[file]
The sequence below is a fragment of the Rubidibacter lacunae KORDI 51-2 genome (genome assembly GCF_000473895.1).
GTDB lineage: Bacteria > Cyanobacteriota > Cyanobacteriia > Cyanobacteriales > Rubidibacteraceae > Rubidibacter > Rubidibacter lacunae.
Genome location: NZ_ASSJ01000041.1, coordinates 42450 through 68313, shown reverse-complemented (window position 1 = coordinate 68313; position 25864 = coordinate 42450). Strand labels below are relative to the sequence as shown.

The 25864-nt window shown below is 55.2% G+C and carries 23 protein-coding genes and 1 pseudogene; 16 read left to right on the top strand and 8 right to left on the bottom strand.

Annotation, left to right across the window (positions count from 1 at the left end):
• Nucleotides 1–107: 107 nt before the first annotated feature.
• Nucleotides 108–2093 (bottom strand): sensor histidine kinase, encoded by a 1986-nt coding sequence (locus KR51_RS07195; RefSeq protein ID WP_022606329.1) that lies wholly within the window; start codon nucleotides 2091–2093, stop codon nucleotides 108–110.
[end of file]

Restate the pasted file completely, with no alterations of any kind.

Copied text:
The sequence below is a fragment of the Rubidibacter lacunae KORDI 51-2 genome (genome assembly GCF_000473895.1).
GTDB lineage: Bacteria > Cyanobacteriota > Cyanobacteriia > Cyanobacteriales > Rubidibacteraceae > Rubidibacter > Rubidibacter lacunae.
Genome location: NZ_ASSJ01000041.1, coordinates 42450 through 68313, shown reverse-complemented (window position 1 = coordinate 68313; position 25864 = coordinate 42450). Strand labels below are relative to the sequence as shown.

The 25864-nt window shown below is 55.2% G+C and carries 23 protein-coding genes and 1 pseudogene; 16 read left to right on the top strand and 8 right to left on the bottom strand.

Annotation, left to right across the window (positions count from 1 at the left end):
• Nucleotides 1–107: 107 nt before the first annotated feature.
• Nucleotides 108–2093 (bottom strand): sensor histidine kinase, encoded by a 1986-nt coding sequence (locus KR51_RS07195; RefSeq protein ID WP_022606329.1) that lies wholly within the window; start codon nucleotides 2091–2093, stop codon nucleotides 108–110.